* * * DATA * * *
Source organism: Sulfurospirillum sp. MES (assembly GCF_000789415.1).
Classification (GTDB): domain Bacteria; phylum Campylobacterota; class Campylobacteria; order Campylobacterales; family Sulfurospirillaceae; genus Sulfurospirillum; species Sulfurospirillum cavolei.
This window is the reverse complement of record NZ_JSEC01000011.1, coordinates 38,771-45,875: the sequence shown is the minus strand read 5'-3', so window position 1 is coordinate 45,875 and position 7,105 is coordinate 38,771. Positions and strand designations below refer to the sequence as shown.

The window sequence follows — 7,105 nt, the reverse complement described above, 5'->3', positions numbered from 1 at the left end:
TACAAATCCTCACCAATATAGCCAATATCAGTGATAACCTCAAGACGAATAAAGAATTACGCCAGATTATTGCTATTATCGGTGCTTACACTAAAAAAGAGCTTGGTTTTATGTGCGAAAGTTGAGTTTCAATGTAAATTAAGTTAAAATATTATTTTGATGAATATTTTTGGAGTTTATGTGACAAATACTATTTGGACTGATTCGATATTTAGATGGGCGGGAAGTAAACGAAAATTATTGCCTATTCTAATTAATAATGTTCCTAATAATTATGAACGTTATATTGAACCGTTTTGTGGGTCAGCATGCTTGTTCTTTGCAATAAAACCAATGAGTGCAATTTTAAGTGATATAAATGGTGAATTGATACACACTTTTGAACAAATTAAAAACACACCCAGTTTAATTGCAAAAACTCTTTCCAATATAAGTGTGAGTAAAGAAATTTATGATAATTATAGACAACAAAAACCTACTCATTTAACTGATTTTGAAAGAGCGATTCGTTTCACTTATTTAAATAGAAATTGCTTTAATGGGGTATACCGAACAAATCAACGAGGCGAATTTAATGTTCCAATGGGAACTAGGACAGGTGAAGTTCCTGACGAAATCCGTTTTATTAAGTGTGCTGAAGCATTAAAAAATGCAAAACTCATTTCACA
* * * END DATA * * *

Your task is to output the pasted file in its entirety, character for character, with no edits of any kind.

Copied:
Source organism: Sulfurospirillum sp. MES (assembly GCF_000789415.1).
Classification (GTDB): domain Bacteria; phylum Campylobacterota; class Campylobacteria; order Campylobacterales; family Sulfurospirillaceae; genus Sulfurospirillum; species Sulfurospirillum cavolei.
This window is the reverse complement of record NZ_JSEC01000011.1, coordinates 38,771-45,875: the sequence shown is the minus strand read 5'-3', so window position 1 is coordinate 45,875 and position 7,105 is coordinate 38,771. Positions and strand designations below refer to the sequence as shown.

The window sequence follows — 7,105 nt, the reverse complement described above, 5'->3', positions numbered from 1 at the left end:
TACAAATCCTCACCAATATAGCCAATATCAGTGATAACCTCAAGACGAATAAAGAATTACGCCAGATTATTGCTATTATCGGTGCTTACACTAAAAAAGAGCTTGGTTTTATGTGCGAAAGTTGAGTTTCAATGTAAATTAAGTTAAAATATTATTTTGATGAATATTTTTGGAGTTTATGTGACAAATACTATTTGGACTGATTCGATATTTAGATGGGCGGGAAGTAAACGAAAATTATTGCCTATTCTAATTAATAATGTTCCTAATAATTATGAACGTTATATTGAACCGTTTTGTGGGTCAGCATGCTTGTTCTTTGCAATAAAACCAATGAGTGCAATTTTAAGTGATATAAATGGTGAATTGATACACACTTTTGAACAAATTAAAAACACACCCAGTTTAATTGCAAAAACTCTTTCCAATATAAGTGTGAGTAAAGAAATTTATGATAATTATAGACAACAAAAACCTACTCATTTAACTGATTTTGAAAGAGCGATTCGTTTCACTTATTTAAATAGAAATTGCTTTAATGGGGTATACCGAACAAATCAACGAGGCGAATTTAATGTTCCAATGGGAACTAGGACAGGTGAAGTTCCTGACGAAATCCGTTTTATTAAGTGTGCTGAAGCATTAAAAAATGCAAAACTCATTTCACA